Next, quantitative validations were performed for all 10 cases. Figure 10 shows a histogram of the rainfall over 20 mm h-1. The CReSS (horizontal grid resolution; dx = 2.5 km) reproduces this heavy rainfall well compared with that reproduced by the Regional Spectral Model (RSM: dx = 20 km). The wind gust is a key parameter for wind disasters. Figure 11 shows a scatter plot of the maximum wind speed observed at meteorological stations and the estimated maximum wind speed calculated from the product of the simulated wind speed and statistical gust ratio in the same grid in the CReSS simulations. The correlation between the simulated and observed wind speeds is very high, 0.83. Therefore, we can consider that the CReSS reproduces the typhoons quite well.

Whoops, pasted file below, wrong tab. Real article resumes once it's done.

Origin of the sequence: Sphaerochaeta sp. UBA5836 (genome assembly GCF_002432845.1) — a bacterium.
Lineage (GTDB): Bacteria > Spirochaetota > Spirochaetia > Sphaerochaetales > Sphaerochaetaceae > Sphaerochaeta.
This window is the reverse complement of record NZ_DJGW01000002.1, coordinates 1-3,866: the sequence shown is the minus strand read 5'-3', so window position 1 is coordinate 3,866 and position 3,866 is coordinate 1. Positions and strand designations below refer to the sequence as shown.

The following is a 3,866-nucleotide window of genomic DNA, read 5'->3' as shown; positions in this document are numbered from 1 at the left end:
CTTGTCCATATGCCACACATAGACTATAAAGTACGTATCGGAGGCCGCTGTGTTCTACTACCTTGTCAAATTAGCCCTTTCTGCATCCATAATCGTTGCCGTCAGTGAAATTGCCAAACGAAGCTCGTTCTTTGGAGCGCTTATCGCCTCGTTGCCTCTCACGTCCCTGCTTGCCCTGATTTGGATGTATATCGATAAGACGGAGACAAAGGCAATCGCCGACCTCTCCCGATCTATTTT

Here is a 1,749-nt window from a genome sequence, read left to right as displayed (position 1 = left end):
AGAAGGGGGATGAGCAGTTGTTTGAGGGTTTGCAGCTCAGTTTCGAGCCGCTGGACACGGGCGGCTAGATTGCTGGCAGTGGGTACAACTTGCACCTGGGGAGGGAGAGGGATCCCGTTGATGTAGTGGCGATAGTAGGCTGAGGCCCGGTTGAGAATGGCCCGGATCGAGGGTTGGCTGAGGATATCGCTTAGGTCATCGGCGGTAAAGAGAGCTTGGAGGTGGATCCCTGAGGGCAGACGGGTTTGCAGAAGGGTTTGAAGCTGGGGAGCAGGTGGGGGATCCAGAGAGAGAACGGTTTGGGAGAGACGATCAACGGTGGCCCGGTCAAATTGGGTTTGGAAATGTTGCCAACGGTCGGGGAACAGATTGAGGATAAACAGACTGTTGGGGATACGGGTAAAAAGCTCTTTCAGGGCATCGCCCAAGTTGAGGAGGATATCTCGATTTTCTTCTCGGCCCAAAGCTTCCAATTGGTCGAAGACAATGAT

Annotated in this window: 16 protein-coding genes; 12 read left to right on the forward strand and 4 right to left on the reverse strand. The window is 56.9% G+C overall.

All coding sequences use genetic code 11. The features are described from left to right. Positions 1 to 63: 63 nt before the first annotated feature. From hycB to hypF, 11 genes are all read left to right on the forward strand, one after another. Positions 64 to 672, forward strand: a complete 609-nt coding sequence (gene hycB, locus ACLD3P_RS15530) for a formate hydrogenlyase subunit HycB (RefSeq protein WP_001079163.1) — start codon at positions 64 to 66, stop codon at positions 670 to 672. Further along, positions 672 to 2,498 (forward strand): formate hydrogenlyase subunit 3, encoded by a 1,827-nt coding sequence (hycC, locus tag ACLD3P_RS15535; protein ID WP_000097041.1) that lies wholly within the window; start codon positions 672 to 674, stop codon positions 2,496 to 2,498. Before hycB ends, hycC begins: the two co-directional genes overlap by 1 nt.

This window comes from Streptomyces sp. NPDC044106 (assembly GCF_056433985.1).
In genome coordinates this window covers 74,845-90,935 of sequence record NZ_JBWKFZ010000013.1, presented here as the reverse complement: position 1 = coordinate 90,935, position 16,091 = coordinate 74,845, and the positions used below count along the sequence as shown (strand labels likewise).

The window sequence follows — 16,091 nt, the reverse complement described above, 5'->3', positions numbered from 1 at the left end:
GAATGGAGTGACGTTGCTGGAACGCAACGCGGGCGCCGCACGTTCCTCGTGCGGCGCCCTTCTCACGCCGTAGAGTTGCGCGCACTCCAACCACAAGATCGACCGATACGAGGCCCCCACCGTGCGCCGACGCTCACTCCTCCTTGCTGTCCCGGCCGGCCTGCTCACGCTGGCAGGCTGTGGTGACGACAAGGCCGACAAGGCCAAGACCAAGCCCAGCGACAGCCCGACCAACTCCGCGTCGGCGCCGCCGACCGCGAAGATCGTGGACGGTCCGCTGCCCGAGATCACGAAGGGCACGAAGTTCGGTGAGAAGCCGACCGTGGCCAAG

There is a large uncertainty about the large-scale condensation processes that prescribe the development of clouds in the general circulation model (GSM). The large-scale condensation processes prescribe the amount of condensation (cloud water/ice amounts) and cloud fraction in each grid, as a result of the prescribed probability density function (PDF) that is assumed for the average value of total water. In this study, we show a PDF for total water using daily simulation results from the Cloud Resolving Strom Simulator (CReSS) for the area around Japan from December 29, 2004 to December 16, 2005. The total number of simulations was 303. The horizontal and vertical grid resolutions of the simulation were 5 and 0.5 km, respectively. Data of every hour from the start of the simulation were used for the PDF analysis. Mixing ratio of total water, which was the sum of that of water vapor, cloud water, rain, cloud ice, snow, and graupel, was averaged for the horizontal scale of about 280×280 km2, which supposed a horizontal grid resolution of T42-GCM. The PDF of total water was calculated in each bin (every 0.1 g kg-1) of averaged mixing ratio of total water for each grid, and their frequency in each bin was accumulated. We show the standard deviation and skewness for each bin of averaged mixing ratio of total water for the PDF analysis.